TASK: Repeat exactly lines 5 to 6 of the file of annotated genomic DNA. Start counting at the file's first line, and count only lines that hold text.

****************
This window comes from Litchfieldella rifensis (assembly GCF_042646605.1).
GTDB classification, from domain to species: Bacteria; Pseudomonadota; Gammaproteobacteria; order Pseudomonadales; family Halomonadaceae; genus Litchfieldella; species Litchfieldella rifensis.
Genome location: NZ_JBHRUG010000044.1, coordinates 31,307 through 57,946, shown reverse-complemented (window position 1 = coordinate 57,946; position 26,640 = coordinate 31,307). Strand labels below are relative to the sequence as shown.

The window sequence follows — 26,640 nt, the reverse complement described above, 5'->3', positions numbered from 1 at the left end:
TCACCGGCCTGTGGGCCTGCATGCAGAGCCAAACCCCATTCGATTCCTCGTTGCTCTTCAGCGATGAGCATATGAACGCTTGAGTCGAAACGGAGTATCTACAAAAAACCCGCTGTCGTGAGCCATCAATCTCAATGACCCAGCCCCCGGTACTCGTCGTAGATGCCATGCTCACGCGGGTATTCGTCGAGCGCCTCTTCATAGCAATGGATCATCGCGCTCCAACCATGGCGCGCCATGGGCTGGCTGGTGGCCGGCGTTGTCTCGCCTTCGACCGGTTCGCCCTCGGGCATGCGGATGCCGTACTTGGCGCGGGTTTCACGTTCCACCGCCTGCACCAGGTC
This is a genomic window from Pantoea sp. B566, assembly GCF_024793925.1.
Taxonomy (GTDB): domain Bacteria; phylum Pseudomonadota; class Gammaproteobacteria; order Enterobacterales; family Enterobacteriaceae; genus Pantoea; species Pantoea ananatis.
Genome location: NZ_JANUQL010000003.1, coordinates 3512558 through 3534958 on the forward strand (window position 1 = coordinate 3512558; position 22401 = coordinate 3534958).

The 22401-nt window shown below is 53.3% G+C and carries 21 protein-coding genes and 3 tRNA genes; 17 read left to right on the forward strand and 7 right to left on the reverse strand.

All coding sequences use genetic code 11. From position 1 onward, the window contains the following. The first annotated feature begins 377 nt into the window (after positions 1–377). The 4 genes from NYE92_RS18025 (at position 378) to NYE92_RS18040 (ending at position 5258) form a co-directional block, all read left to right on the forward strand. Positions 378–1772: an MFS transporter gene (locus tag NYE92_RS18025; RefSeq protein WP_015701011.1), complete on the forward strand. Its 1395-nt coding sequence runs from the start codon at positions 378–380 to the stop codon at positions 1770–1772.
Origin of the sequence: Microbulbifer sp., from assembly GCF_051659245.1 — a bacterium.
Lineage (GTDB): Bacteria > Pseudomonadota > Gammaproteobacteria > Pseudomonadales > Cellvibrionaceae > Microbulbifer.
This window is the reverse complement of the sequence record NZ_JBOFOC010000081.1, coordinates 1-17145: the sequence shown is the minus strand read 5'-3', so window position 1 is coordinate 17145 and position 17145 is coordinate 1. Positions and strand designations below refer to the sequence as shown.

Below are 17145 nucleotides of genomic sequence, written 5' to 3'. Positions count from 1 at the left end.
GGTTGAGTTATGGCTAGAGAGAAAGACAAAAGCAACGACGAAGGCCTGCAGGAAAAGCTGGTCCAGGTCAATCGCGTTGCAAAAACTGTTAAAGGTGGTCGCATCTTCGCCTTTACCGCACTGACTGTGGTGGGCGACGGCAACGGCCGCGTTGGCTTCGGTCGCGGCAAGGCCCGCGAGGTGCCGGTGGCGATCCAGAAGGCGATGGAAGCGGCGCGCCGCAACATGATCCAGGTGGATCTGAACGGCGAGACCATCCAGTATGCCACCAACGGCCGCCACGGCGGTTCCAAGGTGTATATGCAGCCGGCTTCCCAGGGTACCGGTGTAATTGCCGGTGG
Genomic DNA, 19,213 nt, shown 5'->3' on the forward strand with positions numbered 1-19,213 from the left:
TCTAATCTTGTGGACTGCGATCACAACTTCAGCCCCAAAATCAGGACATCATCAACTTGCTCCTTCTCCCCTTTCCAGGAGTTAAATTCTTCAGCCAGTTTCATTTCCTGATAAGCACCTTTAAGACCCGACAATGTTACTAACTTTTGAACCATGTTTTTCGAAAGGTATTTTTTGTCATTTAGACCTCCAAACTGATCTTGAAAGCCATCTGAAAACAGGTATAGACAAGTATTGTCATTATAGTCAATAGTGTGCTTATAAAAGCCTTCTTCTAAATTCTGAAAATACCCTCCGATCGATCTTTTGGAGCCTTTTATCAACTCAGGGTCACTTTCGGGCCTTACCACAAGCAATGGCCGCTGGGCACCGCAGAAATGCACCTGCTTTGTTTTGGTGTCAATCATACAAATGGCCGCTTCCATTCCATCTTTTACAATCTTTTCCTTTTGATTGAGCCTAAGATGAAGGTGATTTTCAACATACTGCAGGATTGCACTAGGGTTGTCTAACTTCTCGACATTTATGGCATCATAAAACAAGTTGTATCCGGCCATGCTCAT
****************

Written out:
TCACCGGCCTGTGGGCCTGCATGCAGAGCCAAACCCCATTCGATTCCTCGTTGCTCTTCAGCGATGAGCATATGAACGCTTGAGTCGAAACGGAGTATCTACAAAAAACCCGCTGTCGTGAGCCATCAATCTCAATGACCCAGCCCCCGGTACTCGTCGTAGATGCCATGCTCACGCGGGTATTCGTCGAGCGCCTCTTCATAGCAATGGATCATCGCGCTCCAACCATGGCGCGCCATGGGCTGGCTGGTGGCCGGCGTTGTCTCGCCTTCGACCGGTTCGCCCTCGGGCATGCGGATGCCGTACTTGGCGCGGGTTTCACGTTCCACCGCCTGCACCAGGTC
This is a genomic window from Pantoea sp. B566, assembly GCF_024793925.1.